- Normal precautions
- High degree of caution
- Avoid non-essential travel
- Do not travel
- Safety and Security
- Local Laws and Customs
- Natural Disasters and Climate
- Additional Information
- Embassy Contact
General COVID-19 Travel Advisory in Operation
Avoid non-essential travel
Security Status Last Updated: 17 March 2020
Latest Travel Alerts
There are ongoing regional tensions and, in the event of any incidents, you should monitor local media reports and follow the advice of the local authorities.
There is a high threat from terrorism. Attacks could be targeted at Westerners or Western interests. Please be especially vigilant and practice good security awareness.
The Irish government advises against all non-essential international travel at this time. Travel restrictions are in place due to concerns in relation to public health and to mitigate the risk of new variants of COVID-19 entering the country. Details of these restrictions are available on the travel section of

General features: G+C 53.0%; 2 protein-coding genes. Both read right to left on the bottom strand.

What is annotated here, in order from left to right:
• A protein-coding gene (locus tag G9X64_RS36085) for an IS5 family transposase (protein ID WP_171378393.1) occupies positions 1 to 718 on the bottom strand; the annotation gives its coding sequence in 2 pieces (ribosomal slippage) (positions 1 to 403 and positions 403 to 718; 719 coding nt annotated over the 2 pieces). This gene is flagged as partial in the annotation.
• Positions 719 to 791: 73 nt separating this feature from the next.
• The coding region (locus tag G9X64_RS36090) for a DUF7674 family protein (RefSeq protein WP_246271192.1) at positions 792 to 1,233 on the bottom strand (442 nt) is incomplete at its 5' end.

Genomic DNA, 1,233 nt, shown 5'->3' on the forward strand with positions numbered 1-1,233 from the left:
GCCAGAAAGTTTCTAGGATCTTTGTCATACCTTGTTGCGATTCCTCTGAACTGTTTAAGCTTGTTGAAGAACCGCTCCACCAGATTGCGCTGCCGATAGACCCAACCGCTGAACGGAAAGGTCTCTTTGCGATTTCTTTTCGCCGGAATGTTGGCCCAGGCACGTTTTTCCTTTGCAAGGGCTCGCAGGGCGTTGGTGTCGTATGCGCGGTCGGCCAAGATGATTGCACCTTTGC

Travel to Kuwait from Ireland
The Kuwaiti authorities announced on 21 March 2021 that the ban on entry of non-Kuwaiti citizens would continue until further notice. Exempt from this are immediate family members and domestic workers of Kuwaiti citizens.
It had previously been announced that passengers arriving in Kuwait from certain countries, had to obtain a PCR test from a laboratory accredited by Kuwait’s MUNA (Medical Utility Network Accreditor), as listed on Kuwait’s Mosafer app. Passengers intending to travel to Kuwait when restrictions are lifted, should check the latest information published by the Kuwait Directorate General of Civil Aviation and the Mosafer app.
Passengers should contact their airline or travel provider for information on cancelled or rescheduled flights. There are no direct flights between Ireland and Kuwait. If transiting through another location when travelling to or from Kuwait, you should be aware of the possibility of flight changes or cancellations. Consult travel advice for your transit country and confirm travel details with the airline.